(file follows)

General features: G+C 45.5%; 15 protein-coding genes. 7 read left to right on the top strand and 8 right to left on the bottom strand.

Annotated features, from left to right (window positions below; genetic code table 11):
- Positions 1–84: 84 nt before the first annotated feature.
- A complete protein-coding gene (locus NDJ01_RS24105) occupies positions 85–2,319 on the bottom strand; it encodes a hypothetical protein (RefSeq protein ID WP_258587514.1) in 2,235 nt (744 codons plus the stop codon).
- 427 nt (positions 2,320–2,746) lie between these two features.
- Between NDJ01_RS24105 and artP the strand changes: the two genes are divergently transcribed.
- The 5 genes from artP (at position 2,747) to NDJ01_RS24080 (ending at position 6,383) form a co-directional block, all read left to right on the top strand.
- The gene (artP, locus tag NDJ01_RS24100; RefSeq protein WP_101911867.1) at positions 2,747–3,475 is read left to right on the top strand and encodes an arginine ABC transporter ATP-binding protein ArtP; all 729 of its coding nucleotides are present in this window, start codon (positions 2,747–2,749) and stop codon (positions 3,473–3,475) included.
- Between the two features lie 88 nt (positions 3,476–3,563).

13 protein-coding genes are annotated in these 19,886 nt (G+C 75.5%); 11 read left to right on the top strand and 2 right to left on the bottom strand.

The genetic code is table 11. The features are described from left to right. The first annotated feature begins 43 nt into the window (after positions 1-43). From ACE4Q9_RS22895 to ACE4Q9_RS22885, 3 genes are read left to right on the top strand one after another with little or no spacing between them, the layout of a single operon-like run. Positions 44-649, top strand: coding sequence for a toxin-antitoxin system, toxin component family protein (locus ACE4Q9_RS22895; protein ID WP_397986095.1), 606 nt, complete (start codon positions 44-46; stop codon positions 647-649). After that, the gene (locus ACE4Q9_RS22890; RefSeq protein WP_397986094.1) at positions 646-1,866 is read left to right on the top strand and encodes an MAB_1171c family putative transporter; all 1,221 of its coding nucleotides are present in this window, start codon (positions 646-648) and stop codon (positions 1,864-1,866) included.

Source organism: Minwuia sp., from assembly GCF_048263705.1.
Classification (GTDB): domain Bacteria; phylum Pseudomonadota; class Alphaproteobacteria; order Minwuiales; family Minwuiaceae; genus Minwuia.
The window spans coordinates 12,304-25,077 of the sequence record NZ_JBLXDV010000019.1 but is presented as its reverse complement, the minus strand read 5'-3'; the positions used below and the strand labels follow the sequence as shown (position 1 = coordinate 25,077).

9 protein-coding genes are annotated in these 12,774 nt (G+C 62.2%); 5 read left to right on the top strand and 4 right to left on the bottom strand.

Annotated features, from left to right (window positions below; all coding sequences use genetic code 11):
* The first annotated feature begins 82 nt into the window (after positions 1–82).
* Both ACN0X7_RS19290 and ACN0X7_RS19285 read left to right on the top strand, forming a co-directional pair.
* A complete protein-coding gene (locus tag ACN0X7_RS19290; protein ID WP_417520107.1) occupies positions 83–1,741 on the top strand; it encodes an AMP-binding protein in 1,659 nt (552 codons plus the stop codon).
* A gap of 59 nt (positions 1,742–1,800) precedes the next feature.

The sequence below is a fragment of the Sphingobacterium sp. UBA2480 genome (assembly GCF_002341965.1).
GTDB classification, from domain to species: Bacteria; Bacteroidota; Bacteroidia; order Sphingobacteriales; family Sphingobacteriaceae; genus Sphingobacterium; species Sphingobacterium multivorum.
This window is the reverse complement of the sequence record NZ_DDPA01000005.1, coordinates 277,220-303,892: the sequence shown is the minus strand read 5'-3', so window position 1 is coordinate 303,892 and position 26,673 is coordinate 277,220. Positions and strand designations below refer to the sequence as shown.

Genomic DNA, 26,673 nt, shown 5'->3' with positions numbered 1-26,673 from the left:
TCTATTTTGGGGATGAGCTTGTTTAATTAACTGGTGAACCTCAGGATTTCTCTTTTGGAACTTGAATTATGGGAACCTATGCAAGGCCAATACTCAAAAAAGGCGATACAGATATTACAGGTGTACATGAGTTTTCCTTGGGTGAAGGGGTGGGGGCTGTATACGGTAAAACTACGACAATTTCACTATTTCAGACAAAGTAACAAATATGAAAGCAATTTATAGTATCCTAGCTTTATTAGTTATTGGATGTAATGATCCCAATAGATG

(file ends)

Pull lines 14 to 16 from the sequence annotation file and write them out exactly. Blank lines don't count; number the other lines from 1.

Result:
The window spans coordinates 12,304-25,077 of the sequence record NZ_JBLXDV010000019.1 but is presented as its reverse complement, the minus strand read 5'-3'; the positions used below and the strand labels follow the sequence as shown (position 1 = coordinate 25,077).

9 protein-coding genes are annotated in these 12,774 nt (G+C 62.2%); 5 read left to right on the top strand and 4 right to left on the bottom strand.

Annotated features, from left to right (window positions below; all coding sequences use genetic code 11):